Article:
Tilhman and his friends seemed to get
together and to stay together, and they
did not mingle much with the other
On Tuesday morning about 11 o'clock
carriages drove tip to the Mansion
House and the candidates were driven
to the city Park, where the speaking
was to take place. ('apt. Tillman, Gen.
Pope, Col. Gary, an'd Col. Farley, (I
believe all the candidates have titles,)
occupied the first carriage. Whether
this was meant as the position of honor
or not, I am unable to say. I observed
that this carriage was adorned with
sheaves of wheat and oats and other
emblems of agriculture, I supposed to
indicate that it contained the farmers'
candidates, yet the reader will observe
that there were one farmer and three
lawyers in this carriage. The other
candidates were divided up among the
other carriages, it seemed without any
Arriving at the grounds' I wvas disap
pointed at the numbher of people there.
I had expected to see some 3,000 or 4,000
p)eople present. I do not think the*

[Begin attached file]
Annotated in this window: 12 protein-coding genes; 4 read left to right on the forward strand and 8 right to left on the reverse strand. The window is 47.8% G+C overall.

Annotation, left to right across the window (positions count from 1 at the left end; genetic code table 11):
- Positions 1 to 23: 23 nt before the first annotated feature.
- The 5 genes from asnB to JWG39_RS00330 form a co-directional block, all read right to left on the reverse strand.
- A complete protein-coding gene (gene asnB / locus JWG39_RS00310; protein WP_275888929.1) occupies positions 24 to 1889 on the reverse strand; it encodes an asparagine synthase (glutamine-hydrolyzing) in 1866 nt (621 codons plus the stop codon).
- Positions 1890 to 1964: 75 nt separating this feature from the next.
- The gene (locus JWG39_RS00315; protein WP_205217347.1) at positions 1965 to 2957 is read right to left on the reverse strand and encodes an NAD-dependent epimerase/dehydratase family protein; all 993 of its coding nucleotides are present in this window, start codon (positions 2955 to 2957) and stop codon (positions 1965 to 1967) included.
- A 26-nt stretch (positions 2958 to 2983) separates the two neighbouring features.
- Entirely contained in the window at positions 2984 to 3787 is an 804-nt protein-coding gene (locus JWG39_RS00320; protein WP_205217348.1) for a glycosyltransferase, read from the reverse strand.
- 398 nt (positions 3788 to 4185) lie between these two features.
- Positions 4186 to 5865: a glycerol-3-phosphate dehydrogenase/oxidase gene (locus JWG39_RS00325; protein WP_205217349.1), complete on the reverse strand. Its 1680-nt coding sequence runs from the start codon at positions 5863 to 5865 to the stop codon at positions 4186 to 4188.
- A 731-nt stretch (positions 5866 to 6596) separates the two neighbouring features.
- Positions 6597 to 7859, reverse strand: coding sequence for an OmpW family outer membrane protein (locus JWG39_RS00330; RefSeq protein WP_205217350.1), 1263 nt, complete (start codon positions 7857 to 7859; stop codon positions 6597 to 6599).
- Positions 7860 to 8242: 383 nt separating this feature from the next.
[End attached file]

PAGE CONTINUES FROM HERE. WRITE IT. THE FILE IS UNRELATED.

voters present would exceed 6oo people.
There were some ladies and a few citi
zens from the city present. It appeared
to me that most of the people present
were from the country. County chair
man B. F". Perry presided and intro
dtuced the speakers.
('apt. Tillman was the first speaker.
I will attempt no report of his speech
as it wvili appear elsewhere in these
columns. In my judgment he delivered
one of the best speeches I have yet
heard or read from him. It was not
full of abuse as some of his utterances
have been, although he said he thought
there wvas need in many places for the
application of a mustard plaster and
not for a poultice. Most of his speech
wvas devoted to answvering the open
letter of C'ol. A. P. Butler in regard to
the Agricultural D)epartment. I will
attempt no abstract of his speech in
this connection. The crowd that was
there wvas decidedly, in my opinion, in
favor of Capt. Till man, and everybody
seemed to be in a good humor. Yet
there wvere a goodly number of people
present who> had come there to hear
and to listen and indulged in very little
applause. ('apt. Tillman paid a very
hiigh compliment to A. B. Williams of
the (Greenville News as an able and
fearless. honest and outspoken editor,
but hie thoughit he wa~'s a little off' the
track at present, and he advised the
ple~l to read the newspapers, whether
the editors were on their side 'r not.
lie was frequently and loudly ap